Fitness or flexing: Is fitness culture focused on health or appearances?

Baylea Jackson runs on a treadmill Oct. 24, 2018, at the Maverick Activities Center.

Once she got to high school, it became clear to nursing junior Joanna Ramirez that she wasn’t passionate about soccer anymore. But it took tearing her ACL to realize that she wasn’t playing for herself. Continuing to play would only be for the approval of her family, she said.

Quitting was a difficult choice to make because many people in her family played soccer, and it was expected of her to keep playing. She then felt resentment because she wasn’t able to pursue other sports like she wanted, Ramirez said.

On top of the pressure to be a star athlete, Ramirez felt insecure about her weight and body type compared to other women in her family. Her parents had always told her that she needed to look thinner, and when she gained weight her father had asked, “Mija, what happened to you?”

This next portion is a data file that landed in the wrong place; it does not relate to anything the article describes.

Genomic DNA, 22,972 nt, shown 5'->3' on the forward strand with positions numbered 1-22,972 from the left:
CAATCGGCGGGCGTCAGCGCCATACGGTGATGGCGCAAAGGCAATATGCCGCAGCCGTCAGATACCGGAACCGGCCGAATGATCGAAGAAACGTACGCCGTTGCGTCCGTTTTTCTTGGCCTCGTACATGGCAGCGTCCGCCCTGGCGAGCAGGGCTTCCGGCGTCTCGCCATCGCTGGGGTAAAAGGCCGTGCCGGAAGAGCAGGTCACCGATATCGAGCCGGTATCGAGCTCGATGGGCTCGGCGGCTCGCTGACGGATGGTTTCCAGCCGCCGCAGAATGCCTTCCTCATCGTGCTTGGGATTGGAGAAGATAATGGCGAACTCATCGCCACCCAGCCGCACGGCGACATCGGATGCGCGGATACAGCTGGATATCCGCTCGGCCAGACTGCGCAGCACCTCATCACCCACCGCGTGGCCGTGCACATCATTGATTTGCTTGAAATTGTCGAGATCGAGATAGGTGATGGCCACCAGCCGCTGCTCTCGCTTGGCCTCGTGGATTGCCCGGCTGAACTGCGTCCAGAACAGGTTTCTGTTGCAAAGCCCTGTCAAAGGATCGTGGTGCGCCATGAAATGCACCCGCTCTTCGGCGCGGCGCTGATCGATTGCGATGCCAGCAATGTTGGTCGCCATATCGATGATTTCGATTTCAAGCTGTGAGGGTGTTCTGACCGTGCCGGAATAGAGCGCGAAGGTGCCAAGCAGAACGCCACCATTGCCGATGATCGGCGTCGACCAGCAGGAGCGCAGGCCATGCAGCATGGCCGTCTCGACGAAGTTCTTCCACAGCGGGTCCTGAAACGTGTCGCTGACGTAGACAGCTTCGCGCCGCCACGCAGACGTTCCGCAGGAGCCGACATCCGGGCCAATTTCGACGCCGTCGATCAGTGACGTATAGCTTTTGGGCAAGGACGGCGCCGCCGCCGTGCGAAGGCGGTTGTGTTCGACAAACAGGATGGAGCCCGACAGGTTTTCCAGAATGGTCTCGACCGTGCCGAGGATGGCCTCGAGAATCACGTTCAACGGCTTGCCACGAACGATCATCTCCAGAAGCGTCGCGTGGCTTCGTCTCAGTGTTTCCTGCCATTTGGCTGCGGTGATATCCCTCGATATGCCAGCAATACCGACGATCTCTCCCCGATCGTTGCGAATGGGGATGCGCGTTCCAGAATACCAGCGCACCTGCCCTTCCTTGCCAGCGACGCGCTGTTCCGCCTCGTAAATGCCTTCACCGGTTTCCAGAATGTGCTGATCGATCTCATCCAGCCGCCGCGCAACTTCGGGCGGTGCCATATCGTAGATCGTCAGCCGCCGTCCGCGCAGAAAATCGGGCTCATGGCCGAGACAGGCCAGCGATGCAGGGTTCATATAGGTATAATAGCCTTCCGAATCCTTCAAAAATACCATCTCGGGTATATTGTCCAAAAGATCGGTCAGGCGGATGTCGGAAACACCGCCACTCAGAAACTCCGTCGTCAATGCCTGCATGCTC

That moment stuck with her forever, and the pressure soon turned into eating disorders like anorexia that caused her to only eat once a day, count calories, purge meals and over-exercise, Ramirez said.

“In highschool I lost ten pounds in a week, and that’s because I was throwing up everything that went into my body, and nobody noticed. Nobody knew anything,” she said. “My parents were like, ‘Man, you’re looking good!’”

With increasing momentum pushing the body positivity movement online, one might think that fitness culture is moving toward inclusivity and accessibility.

However, many are still experiencing pressure to participate in fitness culture both on social media and face-to-face, which sometimes causes shame and judgement for individual’s fitness journeys.

“Fitness culture” refers to the public’s intense focus on physical wellness in recent years, both through diet and exercise.